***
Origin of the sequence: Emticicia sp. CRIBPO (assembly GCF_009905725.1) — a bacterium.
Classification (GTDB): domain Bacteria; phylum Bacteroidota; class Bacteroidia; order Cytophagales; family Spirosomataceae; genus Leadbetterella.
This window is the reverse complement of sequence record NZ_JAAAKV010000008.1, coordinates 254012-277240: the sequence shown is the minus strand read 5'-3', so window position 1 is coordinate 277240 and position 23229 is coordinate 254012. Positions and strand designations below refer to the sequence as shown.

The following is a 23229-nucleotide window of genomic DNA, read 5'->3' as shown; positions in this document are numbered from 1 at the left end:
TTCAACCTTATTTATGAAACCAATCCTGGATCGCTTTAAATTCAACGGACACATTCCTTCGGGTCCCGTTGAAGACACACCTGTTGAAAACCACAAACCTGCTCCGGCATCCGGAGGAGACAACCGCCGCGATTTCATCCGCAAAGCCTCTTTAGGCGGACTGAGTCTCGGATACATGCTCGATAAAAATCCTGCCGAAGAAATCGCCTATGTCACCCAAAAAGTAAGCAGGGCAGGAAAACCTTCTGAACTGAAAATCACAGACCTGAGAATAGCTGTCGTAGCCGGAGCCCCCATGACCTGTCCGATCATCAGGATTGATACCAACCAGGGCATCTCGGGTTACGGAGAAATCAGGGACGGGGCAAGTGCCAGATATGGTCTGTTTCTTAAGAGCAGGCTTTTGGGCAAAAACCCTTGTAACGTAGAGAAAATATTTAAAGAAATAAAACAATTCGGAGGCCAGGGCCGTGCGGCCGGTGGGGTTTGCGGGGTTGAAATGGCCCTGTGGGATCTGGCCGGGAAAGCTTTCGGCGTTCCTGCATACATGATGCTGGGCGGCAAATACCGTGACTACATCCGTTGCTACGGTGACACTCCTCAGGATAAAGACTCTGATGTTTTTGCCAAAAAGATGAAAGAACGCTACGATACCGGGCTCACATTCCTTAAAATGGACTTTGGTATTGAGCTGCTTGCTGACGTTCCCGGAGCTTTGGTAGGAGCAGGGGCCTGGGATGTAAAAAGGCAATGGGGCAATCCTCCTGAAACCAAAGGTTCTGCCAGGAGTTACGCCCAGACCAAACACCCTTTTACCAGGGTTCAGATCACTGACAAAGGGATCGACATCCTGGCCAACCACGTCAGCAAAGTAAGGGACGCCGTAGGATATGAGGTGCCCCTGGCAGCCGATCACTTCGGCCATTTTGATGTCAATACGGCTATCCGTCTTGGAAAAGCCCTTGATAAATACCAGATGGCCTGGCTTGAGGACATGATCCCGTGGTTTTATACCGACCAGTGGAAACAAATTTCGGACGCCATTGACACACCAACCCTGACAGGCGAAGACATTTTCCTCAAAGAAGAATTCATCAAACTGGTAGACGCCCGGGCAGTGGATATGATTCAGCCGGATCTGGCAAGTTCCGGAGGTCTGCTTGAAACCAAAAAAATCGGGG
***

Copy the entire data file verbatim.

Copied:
Origin of the sequence: Emticicia sp. CRIBPO (assembly GCF_009905725.1) — a bacterium.
Classification (GTDB): domain Bacteria; phylum Bacteroidota; class Bacteroidia; order Cytophagales; family Spirosomataceae; genus Leadbetterella.
This window is the reverse complement of sequence record NZ_JAAAKV010000008.1, coordinates 254012-277240: the sequence shown is the minus strand read 5'-3', so window position 1 is coordinate 277240 and position 23229 is coordinate 254012. Positions and strand designations below refer to the sequence as shown.

The following is a 23229-nucleotide window of genomic DNA, read 5'->3' as shown; positions in this document are numbered from 1 at the left end:
TTCAACCTTATTTATGAAACCAATCCTGGATCGCTTTAAATTCAACGGACACATTCCTTCGGGTCCCGTTGAAGACACACCTGTTGAAAACCACAAACCTGCTCCGGCATCCGGAGGAGACAACCGCCGCGATTTCATCCGCAAAGCCTCTTTAGGCGGACTGAGTCTCGGATACATGCTCGATAAAAATCCTGCCGAAGAAATCGCCTATGTCACCCAAAAAGTAAGCAGGGCAGGAAAACCTTCTGAACTGAAAATCACAGACCTGAGAATAGCTGTCGTAGCCGGAGCCCCCATGACCTGTCCGATCATCAGGATTGATACCAACCAGGGCATCTCGGGTTACGGAGAAATCAGGGACGGGGCAAGTGCCAGATATGGTCTGTTTCTTAAGAGCAGGCTTTTGGGCAAAAACCCTTGTAACGTAGAGAAAATATTTAAAGAAATAAAACAATTCGGAGGCCAGGGCCGTGCGGCCGGTGGGGTTTGCGGGGTTGAAATGGCCCTGTGGGATCTGGCCGGGAAAGCTTTCGGCGTTCCTGCATACATGATGCTGGGCGGCAAATACCGTGACTACATCCGTTGCTACGGTGACACTCCTCAGGATAAAGACTCTGATGTTTTTGCCAAAAAGATGAAAGAACGCTACGATACCGGGCTCACATTCCTTAAAATGGACTTTGGTATTGAGCTGCTTGCTGACGTTCCCGGAGCTTTGGTAGGAGCAGGGGCCTGGGATGTAAAAAGGCAATGGGGCAATCCTCCTGAAACCAAAGGTTCTGCCAGGAGTTACGCCCAGACCAAACACCCTTTTACCAGGGTTCAGATCACTGACAAAGGGATCGACATCCTGGCCAACCACGTCAGCAAAGTAAGGGACGCCGTAGGATATGAGGTGCCCCTGGCAGCCGATCACTTCGGCCATTTTGATGTCAATACGGCTATCCGTCTTGGAAAAGCCCTTGATAAATACCAGATGGCCTGGCTTGAGGACATGATCCCGTGGTTTTATACCGACCAGTGGAAACAAATTTCGGACGCCATTGACACACCAACCCTGACAGGCGAAGACATTTTCCTCAAAGAAGAATTCATCAAACTGGTAGACGCCCGGGCAGTGGATATGATTCAGCCGGATCTGGCAAGTTCCGGAGGTCTGCTTGAAACCAAAAAAATCGGGG